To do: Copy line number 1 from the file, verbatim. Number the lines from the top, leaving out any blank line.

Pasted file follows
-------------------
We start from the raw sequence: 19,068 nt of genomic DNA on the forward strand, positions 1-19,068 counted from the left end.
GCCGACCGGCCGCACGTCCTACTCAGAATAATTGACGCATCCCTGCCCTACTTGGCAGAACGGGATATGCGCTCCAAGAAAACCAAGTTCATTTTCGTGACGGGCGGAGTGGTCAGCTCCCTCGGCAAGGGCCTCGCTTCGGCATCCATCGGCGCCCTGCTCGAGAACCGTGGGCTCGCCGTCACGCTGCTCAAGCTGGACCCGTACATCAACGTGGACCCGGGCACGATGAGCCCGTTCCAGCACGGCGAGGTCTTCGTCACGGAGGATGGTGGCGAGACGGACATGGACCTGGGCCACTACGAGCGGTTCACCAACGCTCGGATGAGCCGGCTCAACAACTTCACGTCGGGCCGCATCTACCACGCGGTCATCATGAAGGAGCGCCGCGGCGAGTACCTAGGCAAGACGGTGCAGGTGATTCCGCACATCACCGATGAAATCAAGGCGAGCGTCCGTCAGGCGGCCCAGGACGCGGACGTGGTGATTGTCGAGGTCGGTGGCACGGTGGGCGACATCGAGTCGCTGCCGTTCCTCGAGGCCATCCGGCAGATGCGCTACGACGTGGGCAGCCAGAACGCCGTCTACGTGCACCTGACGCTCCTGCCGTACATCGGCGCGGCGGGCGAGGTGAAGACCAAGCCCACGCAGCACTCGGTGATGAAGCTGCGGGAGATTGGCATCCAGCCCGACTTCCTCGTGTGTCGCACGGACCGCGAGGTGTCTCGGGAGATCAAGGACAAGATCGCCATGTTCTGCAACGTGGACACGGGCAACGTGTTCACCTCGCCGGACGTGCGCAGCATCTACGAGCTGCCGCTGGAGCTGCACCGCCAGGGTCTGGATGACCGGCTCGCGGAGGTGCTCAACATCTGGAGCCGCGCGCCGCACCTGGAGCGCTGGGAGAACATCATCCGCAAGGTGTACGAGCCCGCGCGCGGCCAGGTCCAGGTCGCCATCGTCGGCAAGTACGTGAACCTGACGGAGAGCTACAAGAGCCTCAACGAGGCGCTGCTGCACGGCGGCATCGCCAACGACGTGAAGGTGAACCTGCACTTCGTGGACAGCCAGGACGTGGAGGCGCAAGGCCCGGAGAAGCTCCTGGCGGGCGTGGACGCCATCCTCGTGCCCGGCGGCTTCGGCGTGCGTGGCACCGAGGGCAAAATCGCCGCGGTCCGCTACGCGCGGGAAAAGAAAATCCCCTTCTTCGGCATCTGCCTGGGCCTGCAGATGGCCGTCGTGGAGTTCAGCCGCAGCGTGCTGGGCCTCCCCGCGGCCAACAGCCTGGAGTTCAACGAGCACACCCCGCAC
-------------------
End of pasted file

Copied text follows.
We start from the raw sequence: 19,068 nt of genomic DNA on the forward strand, positions 1-19,068 counted from the left end.